• Salt and pepper, to taste
  • 1 lb lean beef (loin or top round)
  • 2 tbsp (or to taste) Niter Kibbeh
  • 1 tbsp mitmita
  • 1 tsp ground coriander
  • 4 cups whole milk
  • 1/3 cup lemon juice
  • salt, to taste


Niter Kibbeh:
  1. Melt the butter in a saucepan over low heat.
  2. Allow the butter to melt and clarify, uninterrupted. The butter will be ready once it is clear like ghee and completely liquefied.
  3. Coarsely grind the spices together in a mortar or a spice grinder and add to the clarified butter. Fry the spices, stirring to prevent burning, until fragrant, 1-2 minutes.
  4. Remove the saucepan from the heat and allow the mixture to rest and cool for 10 minutes before straining any residual solids.
  1. Add 4 cups of milk to a 2 quart saucepan and bring to a boil over medium high heat. Stay vigilant, as the milk has a tendency to over boil.
  2. Once the milk comes to a boil, reduce the heat and add the lemon juice, stirring constantly.
  3. Drop the heat to low, stir and simmer until the curd begins to separate from the whey.
  4. Once the curd separates, spoon the curd into a fine mesh sieve or strainer lined with cheesecloth. Gently run cold water over the cheese to remove residual lemon flavor.
  5. Place the sieve over a bowl, cover and refrigerate overnight, allowing any residual water to drain from the curd. The next day, place the cheese into a bowl and season with salt to taste.
  1. Using a sharp knife, slice the beef thinly against the grain. Proceed to mince the meat by cutting the slices into thin strips (1/16th - 1/8th in) and then cutting the strips into cubes.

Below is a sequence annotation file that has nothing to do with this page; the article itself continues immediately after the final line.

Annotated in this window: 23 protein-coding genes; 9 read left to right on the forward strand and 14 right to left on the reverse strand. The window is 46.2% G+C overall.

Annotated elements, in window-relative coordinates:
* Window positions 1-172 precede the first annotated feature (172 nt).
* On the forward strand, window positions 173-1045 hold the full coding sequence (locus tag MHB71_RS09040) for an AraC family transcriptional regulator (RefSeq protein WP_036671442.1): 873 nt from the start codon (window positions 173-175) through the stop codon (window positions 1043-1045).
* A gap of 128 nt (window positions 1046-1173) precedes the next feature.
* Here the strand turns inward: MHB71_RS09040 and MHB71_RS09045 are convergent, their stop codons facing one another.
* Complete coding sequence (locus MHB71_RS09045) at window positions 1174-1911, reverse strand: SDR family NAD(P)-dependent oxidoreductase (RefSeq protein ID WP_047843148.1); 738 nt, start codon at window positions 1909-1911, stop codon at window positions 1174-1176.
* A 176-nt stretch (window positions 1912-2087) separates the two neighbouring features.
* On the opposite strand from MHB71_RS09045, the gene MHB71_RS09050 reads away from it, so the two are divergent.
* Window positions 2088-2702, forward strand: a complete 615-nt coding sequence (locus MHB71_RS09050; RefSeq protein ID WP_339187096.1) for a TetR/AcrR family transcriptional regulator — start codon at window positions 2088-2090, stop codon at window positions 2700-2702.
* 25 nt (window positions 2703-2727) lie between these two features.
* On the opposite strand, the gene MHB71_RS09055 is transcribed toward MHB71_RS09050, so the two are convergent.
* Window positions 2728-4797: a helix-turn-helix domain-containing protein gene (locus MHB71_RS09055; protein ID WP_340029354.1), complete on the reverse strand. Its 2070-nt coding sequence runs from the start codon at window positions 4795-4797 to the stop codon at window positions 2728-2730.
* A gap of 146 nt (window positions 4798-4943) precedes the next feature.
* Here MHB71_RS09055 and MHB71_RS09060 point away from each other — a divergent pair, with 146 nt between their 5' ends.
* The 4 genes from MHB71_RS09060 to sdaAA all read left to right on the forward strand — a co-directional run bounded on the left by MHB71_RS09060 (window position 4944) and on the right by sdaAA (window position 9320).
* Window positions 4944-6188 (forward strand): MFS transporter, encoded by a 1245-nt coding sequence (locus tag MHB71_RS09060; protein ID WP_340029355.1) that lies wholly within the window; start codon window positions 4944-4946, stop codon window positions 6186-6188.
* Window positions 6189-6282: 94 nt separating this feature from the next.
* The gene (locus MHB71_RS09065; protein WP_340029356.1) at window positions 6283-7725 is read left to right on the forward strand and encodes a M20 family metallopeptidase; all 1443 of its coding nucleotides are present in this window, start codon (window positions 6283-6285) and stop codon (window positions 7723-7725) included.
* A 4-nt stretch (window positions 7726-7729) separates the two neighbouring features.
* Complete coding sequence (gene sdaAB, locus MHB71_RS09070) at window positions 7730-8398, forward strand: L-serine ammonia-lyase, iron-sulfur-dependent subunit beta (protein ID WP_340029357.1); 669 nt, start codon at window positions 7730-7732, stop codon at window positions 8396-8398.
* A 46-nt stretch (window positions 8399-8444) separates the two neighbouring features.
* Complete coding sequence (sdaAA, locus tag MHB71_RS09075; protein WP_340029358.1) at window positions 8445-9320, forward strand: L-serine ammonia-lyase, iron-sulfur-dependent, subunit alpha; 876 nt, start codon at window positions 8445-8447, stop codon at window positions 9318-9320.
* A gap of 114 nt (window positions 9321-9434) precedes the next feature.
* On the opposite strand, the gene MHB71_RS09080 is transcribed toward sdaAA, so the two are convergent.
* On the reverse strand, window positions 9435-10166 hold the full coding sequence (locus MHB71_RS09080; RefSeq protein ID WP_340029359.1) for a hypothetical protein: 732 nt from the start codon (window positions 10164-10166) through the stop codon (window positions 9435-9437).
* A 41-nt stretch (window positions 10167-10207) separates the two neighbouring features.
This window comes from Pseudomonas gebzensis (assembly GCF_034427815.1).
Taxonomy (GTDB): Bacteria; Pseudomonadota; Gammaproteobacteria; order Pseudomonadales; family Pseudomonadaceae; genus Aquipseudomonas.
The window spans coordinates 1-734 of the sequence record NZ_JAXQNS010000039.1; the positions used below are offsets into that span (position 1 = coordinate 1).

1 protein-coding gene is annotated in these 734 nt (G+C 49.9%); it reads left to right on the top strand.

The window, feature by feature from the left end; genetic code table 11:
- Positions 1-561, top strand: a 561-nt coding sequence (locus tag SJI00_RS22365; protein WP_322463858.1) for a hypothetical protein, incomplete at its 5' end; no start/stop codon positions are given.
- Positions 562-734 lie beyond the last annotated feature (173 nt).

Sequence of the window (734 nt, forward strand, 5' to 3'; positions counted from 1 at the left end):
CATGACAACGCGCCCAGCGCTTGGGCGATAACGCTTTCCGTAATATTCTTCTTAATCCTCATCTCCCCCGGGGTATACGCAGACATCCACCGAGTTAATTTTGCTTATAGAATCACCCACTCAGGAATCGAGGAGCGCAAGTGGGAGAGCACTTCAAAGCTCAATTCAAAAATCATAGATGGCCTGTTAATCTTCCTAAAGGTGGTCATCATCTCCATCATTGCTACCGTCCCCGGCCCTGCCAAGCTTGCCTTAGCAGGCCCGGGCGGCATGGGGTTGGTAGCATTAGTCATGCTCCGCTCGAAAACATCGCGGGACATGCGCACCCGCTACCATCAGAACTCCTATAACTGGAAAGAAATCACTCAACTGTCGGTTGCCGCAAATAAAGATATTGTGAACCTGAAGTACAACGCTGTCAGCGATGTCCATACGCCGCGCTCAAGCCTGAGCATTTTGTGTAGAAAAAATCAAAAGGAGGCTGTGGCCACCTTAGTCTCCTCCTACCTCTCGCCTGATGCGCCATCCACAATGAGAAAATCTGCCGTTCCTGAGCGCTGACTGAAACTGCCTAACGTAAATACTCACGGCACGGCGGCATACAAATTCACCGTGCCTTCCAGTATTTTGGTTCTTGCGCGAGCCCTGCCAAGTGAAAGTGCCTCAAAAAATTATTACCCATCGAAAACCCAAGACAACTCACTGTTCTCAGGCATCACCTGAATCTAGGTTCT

2. Once the meat is minced, set aside.
  3. In a small pan, add niter kibbeh, mitmita and ground coriander. Heat the mixture over low until the butter is just warm and melted and the spices have infused.
  4. Once infused, remove the pan from the heat and add the meat.
  5. Stir to evenly coat the meat with the spiced butter. The traditional method is to mix the meat and butter by hand, although using a flexible spatula or a spoon works well. Traditionally the meat is served raw. (Note: For Kitfo leb leb, the partially cooked version, add the meat to the pan while on the heat. Cook until the meat is rare, 30 seconds.)
  1. Bring a pot of water to a boil and season with salt.
  2. Add the chopped greens to the water and simmer for roughly 15 minutes, until tender.
  3. Drain the collards and squeeze out any remaining water.
  4. On medium heat, melt the niter kibbeh in a small pot.
  5. Add the onion and sweat over medium-low heat until soft and golden brown, 10-15 minutes. (Note: Ideally the onions will be almost disintegrated. This will help to flavor the stew and contribute to the texture of the dish.)
  6. After the onions are golden and soft, add garlic, ginger and peppers.
  7. Saute ingredients until fragrant, about 3 minutes, taking care that nothing sticks to the pot.
  8. Add collards to the pot and saute, stirring to combine.
  9. Once collards are heated through and color has mellowed, remove from heat and stir in vinegar. Serve hot.
This dish, like most Ethiopian food, is typically eaten with the hands. Using injera, scoop up a bit of kitfo mixed with gomen and some ayib. Alternatively, spooning one or all three items onto a piece of injera is easy and slightly less cumbersome for those not used to eating without western utensils.

Recipe and photo by: Liam Fox